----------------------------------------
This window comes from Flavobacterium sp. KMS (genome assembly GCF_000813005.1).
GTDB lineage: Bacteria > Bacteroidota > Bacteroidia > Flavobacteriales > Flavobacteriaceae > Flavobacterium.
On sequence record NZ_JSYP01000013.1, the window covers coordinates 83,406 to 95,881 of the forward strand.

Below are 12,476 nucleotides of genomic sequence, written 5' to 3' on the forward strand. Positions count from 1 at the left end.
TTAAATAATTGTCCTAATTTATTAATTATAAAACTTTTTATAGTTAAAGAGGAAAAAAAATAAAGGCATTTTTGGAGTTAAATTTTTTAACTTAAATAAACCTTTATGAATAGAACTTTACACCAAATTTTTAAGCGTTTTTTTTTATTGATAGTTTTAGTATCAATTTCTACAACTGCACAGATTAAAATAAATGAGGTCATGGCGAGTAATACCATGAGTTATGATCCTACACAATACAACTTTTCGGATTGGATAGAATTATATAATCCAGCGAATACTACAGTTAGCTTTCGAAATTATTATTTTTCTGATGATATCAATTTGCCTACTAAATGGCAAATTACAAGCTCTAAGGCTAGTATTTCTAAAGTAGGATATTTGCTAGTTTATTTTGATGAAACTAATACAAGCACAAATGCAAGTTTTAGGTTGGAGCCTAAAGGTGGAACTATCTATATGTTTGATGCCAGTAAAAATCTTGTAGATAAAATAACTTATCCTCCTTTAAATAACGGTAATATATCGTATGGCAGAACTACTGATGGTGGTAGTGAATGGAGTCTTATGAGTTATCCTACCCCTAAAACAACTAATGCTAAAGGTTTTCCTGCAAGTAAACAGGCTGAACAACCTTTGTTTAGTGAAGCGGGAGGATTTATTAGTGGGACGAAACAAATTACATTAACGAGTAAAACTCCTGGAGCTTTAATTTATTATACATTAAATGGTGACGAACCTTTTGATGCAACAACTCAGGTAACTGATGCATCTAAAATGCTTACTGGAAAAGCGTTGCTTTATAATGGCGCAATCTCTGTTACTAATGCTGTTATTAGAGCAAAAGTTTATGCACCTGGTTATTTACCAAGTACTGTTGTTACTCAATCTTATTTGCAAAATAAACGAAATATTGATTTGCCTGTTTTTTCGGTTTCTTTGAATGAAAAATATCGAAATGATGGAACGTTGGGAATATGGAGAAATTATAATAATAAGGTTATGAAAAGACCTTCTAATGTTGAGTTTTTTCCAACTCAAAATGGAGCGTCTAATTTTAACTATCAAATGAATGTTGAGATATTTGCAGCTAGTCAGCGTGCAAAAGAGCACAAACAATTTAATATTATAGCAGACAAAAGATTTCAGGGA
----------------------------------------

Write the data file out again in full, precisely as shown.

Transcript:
This window comes from Flavobacterium sp. KMS (genome assembly GCF_000813005.1).
GTDB lineage: Bacteria > Bacteroidota > Bacteroidia > Flavobacteriales > Flavobacteriaceae > Flavobacterium.
On sequence record NZ_JSYP01000013.1, the window covers coordinates 83,406 to 95,881 of the forward strand.

Below are 12,476 nucleotides of genomic sequence, written 5' to 3' on the forward strand. Positions count from 1 at the left end.
TTAAATAATTGTCCTAATTTATTAATTATAAAACTTTTTATAGTTAAAGAGGAAAAAAAATAAAGGCATTTTTGGAGTTAAATTTTTTAACTTAAATAAACCTTTATGAATAGAACTTTACACCAAATTTTTAAGCGTTTTTTTTTATTGATAGTTTTAGTATCAATTTCTACAACTGCACAGATTAAAATAAATGAGGTCATGGCGAGTAATACCATGAGTTATGATCCTACACAATACAACTTTTCGGATTGGATAGAATTATATAATCCAGCGAATACTACAGTTAGCTTTCGAAATTATTATTTTTCTGATGATATCAATTTGCCTACTAAATGGCAAATTACAAGCTCTAAGGCTAGTATTTCTAAAGTAGGATATTTGCTAGTTTATTTTGATGAAACTAATACAAGCACAAATGCAAGTTTTAGGTTGGAGCCTAAAGGTGGAACTATCTATATGTTTGATGCCAGTAAAAATCTTGTAGATAAAATAACTTATCCTCCTTTAAATAACGGTAATATATCGTATGGCAGAACTACTGATGGTGGTAGTGAATGGAGTCTTATGAGTTATCCTACCCCTAAAACAACTAATGCTAAAGGTTTTCCTGCAAGTAAACAGGCTGAACAACCTTTGTTTAGTGAAGCGGGAGGATTTATTAGTGGGACGAAACAAATTACATTAACGAGTAAAACTCCTGGAGCTTTAATTTATTATACATTAAATGGTGACGAACCTTTTGATGCAACAACTCAGGTAACTGATGCATCTAAAATGCTTACTGGAAAAGCGTTGCTTTATAATGGCGCAATCTCTGTTACTAATGCTGTTATTAGAGCAAAAGTTTATGCACCTGGTTATTTACCAAGTACTGTTGTTACTCAATCTTATTTGCAAAATAAACGAAATATTGATTTGCCTGTTTTTTCGGTTTCTTTGAATGAAAAATATCGAAATGATGGAACGTTGGGAATATGGAGAAATTATAATAATAAGGTTATGAAAAGACCTTCTAATGTTGAGTTTTTTCCAACTCAAAATGGAGCGTCTAATTTTAACTATCAAATGAATGTTGAGATATTTGCAGCTAGTCAGCGTGCAAAAGAGCACAAACAATTTAATATTATAGCAGACAAAAGATTTCAGGGA